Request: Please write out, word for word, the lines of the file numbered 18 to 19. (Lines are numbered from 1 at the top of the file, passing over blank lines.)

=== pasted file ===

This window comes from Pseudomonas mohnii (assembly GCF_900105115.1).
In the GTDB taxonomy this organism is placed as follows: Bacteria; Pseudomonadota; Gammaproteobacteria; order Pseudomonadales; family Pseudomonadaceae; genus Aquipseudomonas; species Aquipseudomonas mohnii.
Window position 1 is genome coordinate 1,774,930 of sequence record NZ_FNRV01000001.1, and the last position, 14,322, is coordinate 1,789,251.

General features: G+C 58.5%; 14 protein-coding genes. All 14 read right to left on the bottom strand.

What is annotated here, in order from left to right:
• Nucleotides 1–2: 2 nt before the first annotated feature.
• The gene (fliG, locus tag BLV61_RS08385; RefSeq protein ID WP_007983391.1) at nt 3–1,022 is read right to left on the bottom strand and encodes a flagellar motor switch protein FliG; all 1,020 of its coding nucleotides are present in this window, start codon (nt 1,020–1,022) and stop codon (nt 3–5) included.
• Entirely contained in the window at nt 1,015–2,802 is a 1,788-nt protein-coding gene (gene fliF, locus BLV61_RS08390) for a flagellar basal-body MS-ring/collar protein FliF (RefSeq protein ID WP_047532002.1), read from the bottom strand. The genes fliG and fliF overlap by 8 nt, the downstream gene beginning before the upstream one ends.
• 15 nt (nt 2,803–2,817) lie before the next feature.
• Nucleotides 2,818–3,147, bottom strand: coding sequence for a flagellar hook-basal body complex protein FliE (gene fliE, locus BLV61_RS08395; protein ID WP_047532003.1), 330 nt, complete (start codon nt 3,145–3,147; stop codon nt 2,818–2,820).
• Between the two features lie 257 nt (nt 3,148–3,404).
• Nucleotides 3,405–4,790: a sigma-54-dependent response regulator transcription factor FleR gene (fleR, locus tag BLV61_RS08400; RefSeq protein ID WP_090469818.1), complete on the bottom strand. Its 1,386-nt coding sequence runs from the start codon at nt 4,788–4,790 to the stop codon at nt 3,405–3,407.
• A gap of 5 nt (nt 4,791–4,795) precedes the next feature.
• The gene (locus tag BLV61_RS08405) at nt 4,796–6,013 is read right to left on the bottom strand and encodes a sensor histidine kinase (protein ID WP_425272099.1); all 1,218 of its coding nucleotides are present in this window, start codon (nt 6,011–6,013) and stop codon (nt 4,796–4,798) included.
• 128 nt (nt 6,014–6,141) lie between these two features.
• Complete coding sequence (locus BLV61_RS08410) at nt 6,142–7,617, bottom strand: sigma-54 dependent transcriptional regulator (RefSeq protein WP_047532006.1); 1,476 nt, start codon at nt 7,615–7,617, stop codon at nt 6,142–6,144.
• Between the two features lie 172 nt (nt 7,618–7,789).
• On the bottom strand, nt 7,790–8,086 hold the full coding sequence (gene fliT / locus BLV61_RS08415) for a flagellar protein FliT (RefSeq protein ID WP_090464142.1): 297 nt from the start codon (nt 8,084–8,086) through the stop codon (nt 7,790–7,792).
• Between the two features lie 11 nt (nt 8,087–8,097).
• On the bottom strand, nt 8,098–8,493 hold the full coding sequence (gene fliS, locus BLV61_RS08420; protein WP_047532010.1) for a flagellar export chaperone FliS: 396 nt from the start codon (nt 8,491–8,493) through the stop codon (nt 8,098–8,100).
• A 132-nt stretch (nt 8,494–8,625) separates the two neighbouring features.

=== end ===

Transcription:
• On the bottom strand, nt 7,790–8,086 hold the full coding sequence (gene fliT / locus BLV61_RS08415) for a flagellar protein FliT (RefSeq protein ID WP_090464142.1): 297 nt from the start codon (nt 8,084–8,086) through the stop codon (nt 7,790–7,792).
• Between the two features lie 11 nt (nt 8,087–8,097).